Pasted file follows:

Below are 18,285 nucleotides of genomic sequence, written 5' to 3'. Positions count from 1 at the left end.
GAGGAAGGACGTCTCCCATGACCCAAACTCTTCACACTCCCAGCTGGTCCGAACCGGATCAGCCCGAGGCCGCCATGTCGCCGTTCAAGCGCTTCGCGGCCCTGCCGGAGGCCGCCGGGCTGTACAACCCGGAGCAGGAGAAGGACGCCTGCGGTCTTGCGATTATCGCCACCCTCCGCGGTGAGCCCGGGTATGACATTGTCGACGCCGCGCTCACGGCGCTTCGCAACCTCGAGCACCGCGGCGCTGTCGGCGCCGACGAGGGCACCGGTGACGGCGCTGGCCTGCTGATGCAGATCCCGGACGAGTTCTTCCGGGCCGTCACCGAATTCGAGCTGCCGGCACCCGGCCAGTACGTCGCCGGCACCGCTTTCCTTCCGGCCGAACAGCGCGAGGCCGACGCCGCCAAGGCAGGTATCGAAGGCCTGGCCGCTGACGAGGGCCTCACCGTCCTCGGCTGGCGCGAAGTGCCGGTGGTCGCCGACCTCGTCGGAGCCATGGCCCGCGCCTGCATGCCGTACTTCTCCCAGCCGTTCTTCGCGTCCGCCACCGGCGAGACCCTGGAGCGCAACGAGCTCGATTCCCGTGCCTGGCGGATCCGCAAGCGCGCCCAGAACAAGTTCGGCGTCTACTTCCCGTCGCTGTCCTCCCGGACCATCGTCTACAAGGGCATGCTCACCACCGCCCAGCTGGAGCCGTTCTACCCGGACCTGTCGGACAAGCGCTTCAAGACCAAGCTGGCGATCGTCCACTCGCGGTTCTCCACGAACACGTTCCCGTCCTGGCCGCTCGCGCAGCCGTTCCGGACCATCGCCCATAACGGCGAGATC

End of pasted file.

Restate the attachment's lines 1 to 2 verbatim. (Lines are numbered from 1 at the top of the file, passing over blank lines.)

Below are 18,285 nucleotides of genomic sequence, written 5' to 3'. Positions count from 1 at the left end.
GAGGAAGGACGTCTCCCATGACCCAAACTCTTCACACTCCCAGCTGGTCCGAACCGGATCAGCCCGAGGCCGCCATGTCGCCGTTCAAGCGCTTCGCGGCCCTGCCGGAGGCCGCCGGGCTGTACAACCCGGAGCAGGAGAAGGACGCCTGCGGTCTTGCGATTATCGCCACCCTCCGCGGTGAGCCCGGGTATGACATTGTCGACGCCGCGCTCACGGCGCTTCGCAACCTCGAGCACCGCGGCGCTGTCGGCGCCGACGAGGGCACCGGTGACGGCGCTGGCCTGCTGATGCAGATCCCGGACGAGTTCTTCCGGGCCGTCACCGAATTCGAGCTGCCGGCACCCGGCCAGTACGTCGCCGGCACCGCTTTCCTTCCGGCCGAACAGCGCGAGGCCGACGCCGCCAAGGCAGGTATCGAAGGCCTGGCCGCTGACGAGGGCCTCACCGTCCTCGGCTGGCGCGAAGTGCCGGTGGTCGCCGACCTCGTCGGAGCCATGGCCCGCGCCTGCATGCCGTACTTCTCCCAGCCGTTCTTCGCGTCCGCCACCGGCGAGACCCTGGAGCGCAACGAGCTCGATTCCCGTGCCTGGCGGATCCGCAAGCGCGCCCAGAACAAGTTCGGCGTCTACTTCCCGTCGCTGTCCTCCCGGACCATCGTCTACAAGGGCATGCTCACCACCGCCCAGCTGGAGCCGTTCTACCCGGACCTGTCGGACAAGCGCTTCAAGACCAAGCTGGCGATCGTCCACTCGCGGTTCTCCACGAACACGTTCCCGTCCTGGCCGCTCGCGCAGCCGTTCCGGACCATCGCCCATAACGGCGAGATC